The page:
No-shows costing hospitality sector

The SW&A team were saddened to read a recent report about people who do not turn up to reservations made at restaurants and pubs. So, no-shows costing hospitality sector – exactly how much? Presently, it’s around £17.6 billion a year!

Data Zonal said that since April this year one in seven customers have not turned up for a reservation. Moreover, they did not have the courtesy to tell the venue. This is a shocking statistic when you consider that we are more connected than ever before.

The survey of more than 5,000 people nationwide said that 18 to 34-year-olds were the worst offenders. Including more than a quarter not honouring bookings.

Photo by Jonathan Borba

Top 10 reasons for no-shows were:

  • I had a change of plans (19%)
  • Someone else in the group cancelled (19%)
  • Someone fell ill with Covid-related symptoms (18%)
  • The venue was unable to reassure me (17%)
  • I forgot about my booking (16%)
  • I decided it was too expensive (15%)
  • The weather put me off (14%)
  • The venue didn’t contact me to remind me (13%)
  • I booked a few venues for the same time (13%)
  • I arrived at the venue and didn’t feel comfortable (12%)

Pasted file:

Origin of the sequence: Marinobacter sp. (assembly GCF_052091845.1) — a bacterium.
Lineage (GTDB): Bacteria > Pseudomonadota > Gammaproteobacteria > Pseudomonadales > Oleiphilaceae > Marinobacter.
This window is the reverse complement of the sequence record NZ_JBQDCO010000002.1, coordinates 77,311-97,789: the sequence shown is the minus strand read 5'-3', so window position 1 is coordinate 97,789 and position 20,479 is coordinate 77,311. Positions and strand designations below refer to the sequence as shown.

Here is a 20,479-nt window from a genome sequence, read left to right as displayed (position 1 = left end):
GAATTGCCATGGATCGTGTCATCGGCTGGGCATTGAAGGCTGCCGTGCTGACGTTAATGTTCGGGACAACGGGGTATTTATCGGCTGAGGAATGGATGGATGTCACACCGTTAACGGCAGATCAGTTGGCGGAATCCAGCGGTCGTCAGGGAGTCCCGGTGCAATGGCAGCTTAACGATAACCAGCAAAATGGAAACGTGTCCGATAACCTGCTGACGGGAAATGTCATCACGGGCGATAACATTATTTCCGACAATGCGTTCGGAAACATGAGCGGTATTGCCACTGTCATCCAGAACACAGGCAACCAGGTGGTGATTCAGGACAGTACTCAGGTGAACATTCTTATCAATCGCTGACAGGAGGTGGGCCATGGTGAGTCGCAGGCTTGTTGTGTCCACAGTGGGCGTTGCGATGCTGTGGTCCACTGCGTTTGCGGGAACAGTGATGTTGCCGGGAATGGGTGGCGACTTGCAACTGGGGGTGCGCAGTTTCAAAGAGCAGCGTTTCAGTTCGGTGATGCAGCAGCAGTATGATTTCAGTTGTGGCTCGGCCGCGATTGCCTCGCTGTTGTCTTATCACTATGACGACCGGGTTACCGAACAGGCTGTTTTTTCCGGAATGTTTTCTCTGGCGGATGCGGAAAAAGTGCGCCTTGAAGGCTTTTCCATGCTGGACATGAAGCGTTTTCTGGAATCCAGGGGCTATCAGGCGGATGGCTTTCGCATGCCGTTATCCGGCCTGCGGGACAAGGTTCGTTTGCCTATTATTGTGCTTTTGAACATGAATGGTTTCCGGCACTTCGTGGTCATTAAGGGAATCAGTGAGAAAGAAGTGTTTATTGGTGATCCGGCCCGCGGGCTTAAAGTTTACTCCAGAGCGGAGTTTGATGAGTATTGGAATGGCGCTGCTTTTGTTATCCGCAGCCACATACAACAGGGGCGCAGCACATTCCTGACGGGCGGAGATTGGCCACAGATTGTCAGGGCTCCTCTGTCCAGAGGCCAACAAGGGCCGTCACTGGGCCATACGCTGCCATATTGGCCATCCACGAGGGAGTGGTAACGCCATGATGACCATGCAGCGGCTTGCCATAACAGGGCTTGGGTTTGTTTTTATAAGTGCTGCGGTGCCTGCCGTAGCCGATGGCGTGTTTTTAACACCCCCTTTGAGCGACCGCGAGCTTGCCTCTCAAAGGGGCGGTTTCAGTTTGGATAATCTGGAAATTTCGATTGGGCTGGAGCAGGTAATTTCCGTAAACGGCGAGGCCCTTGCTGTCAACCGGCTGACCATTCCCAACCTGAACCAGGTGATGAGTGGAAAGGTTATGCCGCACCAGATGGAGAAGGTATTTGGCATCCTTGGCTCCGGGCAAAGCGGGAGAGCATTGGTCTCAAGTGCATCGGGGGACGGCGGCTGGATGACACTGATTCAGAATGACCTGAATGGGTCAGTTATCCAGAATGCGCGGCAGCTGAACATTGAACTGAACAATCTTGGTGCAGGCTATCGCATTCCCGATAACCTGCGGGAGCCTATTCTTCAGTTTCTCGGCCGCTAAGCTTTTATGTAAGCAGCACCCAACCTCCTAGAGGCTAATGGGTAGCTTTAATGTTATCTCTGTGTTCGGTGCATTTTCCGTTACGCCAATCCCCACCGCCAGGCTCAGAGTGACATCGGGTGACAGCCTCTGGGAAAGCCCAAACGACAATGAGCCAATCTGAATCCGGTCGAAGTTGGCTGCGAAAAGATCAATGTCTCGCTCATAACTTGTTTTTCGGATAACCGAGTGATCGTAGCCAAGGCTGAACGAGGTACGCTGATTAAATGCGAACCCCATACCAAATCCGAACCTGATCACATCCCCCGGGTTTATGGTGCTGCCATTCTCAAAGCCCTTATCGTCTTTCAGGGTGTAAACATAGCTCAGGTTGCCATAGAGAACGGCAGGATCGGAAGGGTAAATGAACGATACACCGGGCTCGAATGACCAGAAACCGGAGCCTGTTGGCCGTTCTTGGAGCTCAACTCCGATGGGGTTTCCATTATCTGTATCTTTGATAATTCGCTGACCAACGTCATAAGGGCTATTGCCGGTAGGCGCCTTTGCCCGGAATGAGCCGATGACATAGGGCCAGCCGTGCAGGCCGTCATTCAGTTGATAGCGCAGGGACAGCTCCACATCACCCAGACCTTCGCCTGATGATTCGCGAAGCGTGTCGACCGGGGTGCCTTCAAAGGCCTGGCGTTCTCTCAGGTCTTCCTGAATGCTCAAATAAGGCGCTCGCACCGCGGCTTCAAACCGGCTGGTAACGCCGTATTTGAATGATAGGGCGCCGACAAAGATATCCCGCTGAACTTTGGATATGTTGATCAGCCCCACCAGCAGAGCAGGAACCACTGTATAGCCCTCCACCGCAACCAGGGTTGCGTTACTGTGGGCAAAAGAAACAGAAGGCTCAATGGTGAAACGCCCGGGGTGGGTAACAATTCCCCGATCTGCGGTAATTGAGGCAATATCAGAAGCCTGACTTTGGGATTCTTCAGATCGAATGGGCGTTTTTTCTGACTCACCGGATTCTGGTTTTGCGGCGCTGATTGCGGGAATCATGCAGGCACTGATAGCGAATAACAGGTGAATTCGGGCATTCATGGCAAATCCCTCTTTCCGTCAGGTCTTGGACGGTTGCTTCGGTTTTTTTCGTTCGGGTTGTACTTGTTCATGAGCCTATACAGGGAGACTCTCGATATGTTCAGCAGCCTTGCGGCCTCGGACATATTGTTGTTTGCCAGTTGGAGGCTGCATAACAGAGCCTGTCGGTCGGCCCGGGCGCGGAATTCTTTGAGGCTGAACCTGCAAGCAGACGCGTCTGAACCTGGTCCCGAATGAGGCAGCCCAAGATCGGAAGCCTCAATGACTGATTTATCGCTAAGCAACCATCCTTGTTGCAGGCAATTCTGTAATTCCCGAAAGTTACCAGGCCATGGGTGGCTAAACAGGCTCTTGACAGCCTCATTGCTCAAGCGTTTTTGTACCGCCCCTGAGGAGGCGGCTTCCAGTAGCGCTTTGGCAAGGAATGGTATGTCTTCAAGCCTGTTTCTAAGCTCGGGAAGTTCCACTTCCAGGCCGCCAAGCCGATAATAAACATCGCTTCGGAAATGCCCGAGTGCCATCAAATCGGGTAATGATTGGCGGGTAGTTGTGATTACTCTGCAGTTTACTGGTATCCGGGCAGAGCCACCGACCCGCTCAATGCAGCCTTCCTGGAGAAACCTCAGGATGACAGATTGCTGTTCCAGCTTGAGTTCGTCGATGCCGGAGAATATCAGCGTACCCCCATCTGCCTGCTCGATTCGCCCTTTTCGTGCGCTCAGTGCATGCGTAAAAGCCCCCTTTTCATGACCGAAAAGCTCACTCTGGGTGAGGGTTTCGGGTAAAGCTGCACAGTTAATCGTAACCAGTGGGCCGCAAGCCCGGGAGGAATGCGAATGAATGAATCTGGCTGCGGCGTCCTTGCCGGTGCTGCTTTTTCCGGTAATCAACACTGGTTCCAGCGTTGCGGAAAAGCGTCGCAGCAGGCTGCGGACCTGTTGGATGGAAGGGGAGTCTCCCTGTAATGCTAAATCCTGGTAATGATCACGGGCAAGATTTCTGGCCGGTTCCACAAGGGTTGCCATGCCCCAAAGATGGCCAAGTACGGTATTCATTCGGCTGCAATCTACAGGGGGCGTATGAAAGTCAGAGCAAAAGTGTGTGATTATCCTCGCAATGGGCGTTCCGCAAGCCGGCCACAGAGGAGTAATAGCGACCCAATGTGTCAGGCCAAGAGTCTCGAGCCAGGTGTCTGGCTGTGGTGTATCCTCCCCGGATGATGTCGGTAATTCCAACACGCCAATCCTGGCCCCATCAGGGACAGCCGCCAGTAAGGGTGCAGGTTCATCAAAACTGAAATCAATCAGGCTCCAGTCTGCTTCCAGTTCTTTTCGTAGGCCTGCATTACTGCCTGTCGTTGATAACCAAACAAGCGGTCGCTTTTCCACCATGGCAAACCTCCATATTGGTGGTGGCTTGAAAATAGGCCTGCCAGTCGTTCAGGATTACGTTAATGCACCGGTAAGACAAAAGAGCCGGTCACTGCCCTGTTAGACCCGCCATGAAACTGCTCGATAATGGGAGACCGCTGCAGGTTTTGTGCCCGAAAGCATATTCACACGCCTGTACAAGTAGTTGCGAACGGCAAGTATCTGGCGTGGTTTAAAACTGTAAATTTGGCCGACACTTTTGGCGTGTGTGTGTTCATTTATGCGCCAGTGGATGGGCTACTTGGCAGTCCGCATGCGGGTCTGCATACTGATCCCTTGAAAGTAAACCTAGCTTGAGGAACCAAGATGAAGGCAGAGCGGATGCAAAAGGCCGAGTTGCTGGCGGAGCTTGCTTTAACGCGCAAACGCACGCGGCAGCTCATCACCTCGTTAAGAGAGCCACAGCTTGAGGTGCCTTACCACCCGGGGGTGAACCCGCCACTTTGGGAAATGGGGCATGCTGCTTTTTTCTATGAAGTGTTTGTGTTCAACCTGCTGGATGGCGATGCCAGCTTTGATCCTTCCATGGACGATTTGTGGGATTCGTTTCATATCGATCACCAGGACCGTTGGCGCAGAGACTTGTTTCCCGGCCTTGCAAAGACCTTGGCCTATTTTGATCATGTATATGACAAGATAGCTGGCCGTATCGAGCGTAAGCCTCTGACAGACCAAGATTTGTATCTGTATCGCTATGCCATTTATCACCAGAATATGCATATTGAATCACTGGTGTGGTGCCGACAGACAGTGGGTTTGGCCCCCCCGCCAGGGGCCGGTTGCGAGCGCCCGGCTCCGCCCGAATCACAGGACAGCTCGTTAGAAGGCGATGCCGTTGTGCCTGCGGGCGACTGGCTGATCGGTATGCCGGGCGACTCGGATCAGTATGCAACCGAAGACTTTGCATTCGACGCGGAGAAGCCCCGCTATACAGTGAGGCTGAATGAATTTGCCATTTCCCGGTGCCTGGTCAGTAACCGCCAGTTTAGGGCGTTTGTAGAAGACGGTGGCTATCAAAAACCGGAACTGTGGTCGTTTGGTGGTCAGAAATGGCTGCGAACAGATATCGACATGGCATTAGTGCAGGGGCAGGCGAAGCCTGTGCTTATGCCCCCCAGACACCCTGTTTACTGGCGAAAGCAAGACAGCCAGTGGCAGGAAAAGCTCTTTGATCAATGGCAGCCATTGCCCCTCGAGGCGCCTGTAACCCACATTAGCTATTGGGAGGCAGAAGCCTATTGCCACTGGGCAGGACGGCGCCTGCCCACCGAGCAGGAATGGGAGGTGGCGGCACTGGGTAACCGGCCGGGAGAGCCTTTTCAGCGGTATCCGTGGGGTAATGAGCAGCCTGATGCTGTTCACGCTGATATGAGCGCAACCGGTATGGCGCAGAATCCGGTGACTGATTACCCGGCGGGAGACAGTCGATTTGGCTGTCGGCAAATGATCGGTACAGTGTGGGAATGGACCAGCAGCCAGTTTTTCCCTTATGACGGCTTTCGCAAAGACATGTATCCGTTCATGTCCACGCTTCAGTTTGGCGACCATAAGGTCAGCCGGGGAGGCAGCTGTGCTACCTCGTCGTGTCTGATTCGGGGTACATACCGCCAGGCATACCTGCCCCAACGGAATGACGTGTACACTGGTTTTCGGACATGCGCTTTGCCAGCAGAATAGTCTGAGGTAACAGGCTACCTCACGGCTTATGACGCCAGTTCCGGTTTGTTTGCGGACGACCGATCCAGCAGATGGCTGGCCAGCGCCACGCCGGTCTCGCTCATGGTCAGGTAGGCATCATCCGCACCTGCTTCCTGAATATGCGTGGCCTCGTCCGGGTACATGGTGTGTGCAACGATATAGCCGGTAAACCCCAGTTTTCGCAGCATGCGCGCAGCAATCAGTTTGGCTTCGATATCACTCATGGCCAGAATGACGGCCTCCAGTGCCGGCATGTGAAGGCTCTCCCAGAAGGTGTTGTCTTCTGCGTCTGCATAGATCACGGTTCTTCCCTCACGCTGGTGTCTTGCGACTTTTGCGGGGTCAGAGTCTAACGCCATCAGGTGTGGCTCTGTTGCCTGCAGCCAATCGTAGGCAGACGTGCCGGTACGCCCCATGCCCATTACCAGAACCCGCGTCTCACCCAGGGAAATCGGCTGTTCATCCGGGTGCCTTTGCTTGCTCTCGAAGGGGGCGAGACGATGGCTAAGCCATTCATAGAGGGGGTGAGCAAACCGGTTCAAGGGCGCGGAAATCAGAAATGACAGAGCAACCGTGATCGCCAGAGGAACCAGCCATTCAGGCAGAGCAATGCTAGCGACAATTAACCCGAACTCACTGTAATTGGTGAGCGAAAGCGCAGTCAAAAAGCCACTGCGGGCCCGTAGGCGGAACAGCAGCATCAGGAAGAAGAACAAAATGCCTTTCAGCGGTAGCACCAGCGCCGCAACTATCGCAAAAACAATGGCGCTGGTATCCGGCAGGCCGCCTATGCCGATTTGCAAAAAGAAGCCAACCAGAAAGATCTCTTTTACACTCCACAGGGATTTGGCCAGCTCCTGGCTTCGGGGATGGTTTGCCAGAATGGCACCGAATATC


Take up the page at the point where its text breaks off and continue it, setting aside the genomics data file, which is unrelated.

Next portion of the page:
UK Hospitality said the £17.6 billion loss from no-shows equated to 13.3% of the sector’s £132 billion in pre-pandemic revenue.

In response to the survey findings, the industry group has teamed up with Zonal to launch a campaign. It’s called ‘Show Up For Hospitality’, which is aimed at encouraging people to honour the bookings they make. Likewise, if people must cancel, the decent thing to do is to let venues know as far in advance as possible.

UK Hospitality’s chief executive Kate Nicholls said no-shows had been a problem for the industry for “many, many years”. Noteably, adding to the difficulties businesses were experiencing due to Covid, they were “currently deeply damaging.”

“Pubs, bars and restaurants deserve our support and it’s encouraging that this research shows there is a growing realisation among customers of the need to honour their booking or let the venue know they can’t make it,” she said.

“But it also highlights the fact that no shows still happen far too often, with younger customers particularly responsible, and that really can’t go on.”

SW&A wish the campaign well. Equally, hoping that it encourages more people to consider the impact of their thoughtlessness on this beleaguered sector.

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